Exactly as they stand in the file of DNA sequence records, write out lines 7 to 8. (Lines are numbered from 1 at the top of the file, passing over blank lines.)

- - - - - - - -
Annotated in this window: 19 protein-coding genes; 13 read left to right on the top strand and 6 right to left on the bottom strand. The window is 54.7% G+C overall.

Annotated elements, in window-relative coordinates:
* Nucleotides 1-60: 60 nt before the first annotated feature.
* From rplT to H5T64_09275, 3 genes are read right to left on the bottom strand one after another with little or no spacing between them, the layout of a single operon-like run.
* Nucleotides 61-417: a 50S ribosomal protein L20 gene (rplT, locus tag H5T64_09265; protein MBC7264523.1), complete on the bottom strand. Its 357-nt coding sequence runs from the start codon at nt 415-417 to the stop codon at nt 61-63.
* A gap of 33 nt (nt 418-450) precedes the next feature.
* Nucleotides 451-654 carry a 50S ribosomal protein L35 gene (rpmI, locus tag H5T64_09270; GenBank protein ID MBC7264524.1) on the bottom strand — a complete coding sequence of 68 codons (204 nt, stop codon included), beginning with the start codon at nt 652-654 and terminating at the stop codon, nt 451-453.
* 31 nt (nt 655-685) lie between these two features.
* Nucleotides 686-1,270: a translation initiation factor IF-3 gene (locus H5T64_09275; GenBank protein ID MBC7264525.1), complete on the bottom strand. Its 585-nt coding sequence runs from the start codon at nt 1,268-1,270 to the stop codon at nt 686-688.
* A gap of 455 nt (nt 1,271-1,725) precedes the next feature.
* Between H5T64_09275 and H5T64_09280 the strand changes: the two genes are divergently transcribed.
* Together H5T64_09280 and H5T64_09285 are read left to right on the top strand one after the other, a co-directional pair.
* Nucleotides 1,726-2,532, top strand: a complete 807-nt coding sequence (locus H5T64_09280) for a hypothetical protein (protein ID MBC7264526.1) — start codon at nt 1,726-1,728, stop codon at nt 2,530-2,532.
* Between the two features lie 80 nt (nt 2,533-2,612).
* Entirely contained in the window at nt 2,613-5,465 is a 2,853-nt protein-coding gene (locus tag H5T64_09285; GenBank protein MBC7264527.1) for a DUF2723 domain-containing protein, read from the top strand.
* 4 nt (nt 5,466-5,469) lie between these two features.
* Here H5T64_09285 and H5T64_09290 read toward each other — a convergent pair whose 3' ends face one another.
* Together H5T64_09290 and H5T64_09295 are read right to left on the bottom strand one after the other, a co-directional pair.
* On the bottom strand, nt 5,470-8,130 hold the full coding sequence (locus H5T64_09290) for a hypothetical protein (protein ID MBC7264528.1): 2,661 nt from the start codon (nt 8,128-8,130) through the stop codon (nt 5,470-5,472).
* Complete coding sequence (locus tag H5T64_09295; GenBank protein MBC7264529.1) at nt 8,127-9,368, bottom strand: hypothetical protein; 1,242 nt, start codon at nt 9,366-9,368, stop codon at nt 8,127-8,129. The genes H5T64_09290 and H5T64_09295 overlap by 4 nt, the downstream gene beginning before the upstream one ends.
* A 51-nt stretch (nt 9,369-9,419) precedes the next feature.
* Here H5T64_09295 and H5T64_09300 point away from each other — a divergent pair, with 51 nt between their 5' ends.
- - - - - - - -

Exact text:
* Nucleotides 451-654 carry a 50S ribosomal protein L35 gene (rpmI, locus tag H5T64_09270; GenBank protein ID MBC7264524.1) on the bottom strand — a complete coding sequence of 68 codons (204 nt, stop codon included), beginning with the start codon at nt 652-654 and terminating at the stop codon, nt 451-453.
* 31 nt (nt 655-685) lie between these two features.